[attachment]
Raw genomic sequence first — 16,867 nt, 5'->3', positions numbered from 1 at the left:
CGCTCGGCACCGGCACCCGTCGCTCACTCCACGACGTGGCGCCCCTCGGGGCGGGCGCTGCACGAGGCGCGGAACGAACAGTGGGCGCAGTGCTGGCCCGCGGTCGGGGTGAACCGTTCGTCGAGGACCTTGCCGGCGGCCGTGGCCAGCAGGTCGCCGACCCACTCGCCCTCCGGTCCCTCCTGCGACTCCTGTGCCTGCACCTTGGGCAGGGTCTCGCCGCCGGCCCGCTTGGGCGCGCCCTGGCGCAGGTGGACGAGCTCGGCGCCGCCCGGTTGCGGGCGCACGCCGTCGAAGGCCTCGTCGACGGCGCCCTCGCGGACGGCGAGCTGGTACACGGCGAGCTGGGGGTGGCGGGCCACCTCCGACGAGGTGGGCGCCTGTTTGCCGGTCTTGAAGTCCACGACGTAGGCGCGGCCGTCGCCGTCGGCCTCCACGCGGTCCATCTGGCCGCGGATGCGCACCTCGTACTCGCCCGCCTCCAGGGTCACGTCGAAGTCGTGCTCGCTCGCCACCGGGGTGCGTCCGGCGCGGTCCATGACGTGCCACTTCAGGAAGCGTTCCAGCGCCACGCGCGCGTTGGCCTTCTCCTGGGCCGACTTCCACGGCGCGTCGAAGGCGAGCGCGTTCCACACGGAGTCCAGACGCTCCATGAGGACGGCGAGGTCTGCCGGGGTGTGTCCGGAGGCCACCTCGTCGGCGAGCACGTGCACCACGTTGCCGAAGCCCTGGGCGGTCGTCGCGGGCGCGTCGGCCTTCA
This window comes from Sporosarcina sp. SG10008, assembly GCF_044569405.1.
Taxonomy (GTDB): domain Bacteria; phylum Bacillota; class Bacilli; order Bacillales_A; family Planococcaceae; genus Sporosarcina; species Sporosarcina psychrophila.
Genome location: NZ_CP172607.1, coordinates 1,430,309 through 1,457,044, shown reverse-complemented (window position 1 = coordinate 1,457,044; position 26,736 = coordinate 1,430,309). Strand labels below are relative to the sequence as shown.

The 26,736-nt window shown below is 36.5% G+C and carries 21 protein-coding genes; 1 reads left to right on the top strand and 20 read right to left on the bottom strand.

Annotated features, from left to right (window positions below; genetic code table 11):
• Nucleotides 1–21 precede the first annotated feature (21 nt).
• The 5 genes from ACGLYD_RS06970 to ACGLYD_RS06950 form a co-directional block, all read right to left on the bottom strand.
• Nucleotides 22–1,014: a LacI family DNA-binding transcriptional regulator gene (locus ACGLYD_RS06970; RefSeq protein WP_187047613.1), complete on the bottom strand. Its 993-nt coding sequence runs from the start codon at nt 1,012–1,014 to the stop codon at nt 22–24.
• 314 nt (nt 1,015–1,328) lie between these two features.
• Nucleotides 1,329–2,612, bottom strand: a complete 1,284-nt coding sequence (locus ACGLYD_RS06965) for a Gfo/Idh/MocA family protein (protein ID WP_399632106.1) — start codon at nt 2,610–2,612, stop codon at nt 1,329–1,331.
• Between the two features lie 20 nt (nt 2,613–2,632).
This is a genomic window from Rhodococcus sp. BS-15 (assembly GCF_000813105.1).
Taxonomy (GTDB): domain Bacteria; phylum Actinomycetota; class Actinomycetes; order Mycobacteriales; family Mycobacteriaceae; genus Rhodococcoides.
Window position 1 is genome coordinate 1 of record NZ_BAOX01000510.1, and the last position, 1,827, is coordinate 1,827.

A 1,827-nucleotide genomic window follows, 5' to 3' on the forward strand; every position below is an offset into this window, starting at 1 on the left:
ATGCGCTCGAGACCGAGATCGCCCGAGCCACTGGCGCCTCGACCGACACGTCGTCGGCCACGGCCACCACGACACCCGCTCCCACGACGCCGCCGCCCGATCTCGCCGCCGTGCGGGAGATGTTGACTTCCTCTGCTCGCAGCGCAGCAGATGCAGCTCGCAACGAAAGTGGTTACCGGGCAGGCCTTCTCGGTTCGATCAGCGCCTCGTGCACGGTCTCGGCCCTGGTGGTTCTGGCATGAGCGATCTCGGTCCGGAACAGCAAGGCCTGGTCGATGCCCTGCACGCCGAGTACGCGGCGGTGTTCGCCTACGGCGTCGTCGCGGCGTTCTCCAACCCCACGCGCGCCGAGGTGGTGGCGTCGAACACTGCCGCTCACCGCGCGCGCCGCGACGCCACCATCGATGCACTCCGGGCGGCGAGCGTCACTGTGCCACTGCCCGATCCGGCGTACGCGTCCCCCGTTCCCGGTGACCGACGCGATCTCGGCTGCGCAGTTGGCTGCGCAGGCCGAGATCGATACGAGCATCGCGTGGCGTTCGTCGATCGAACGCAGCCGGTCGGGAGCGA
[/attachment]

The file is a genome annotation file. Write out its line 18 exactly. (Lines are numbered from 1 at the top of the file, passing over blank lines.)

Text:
ATGCGCTCGAGACCGAGATCGCCCGAGCCACTGGCGCCTCGACCGACACGTCGTCGGCCACGGCCACCACGACACCCGCTCCCACGACGCCGCCGCCCGATCTCGCCGCCGTGCGGGAGATGTTGACTTCCTCTGCTCGCAGCGCAGCAGATGCAGCTCGCAACGAAAGTGGTTACCGGGCAGGCCTTCTCGGTTCGATCAGCGCCTCGTGCACGGTCTCGGCCCTGGTGGTTCTGGCATGAGCGATCTCGGTCCGGAACAGCAAGGCCTGGTCGATGCCCTGCACGCCGAGTACGCGGCGGTGTTCGCCTACGGCGTCGTCGCGGCGTTCTCCAACCCCACGCGCGCCGAGGTGGTGGCGTCGAACACTGCCGCTCACCGCGCGCGCCGCGACGCCACCATCGATGCACTCCGGGCGGCGAGCGTCACTGTGCCACTGCCCGATCCGGCGTACGCGTCCCCCGTTCCCGGTGACCGACGCGATCTCGGCTGCGCAGTTGGCTGCGCAGGCCGAGATCGATACGAGCATCGCGTGGCGTTCGTCGATCGAACGCAGCCGGTCGGGAGCGA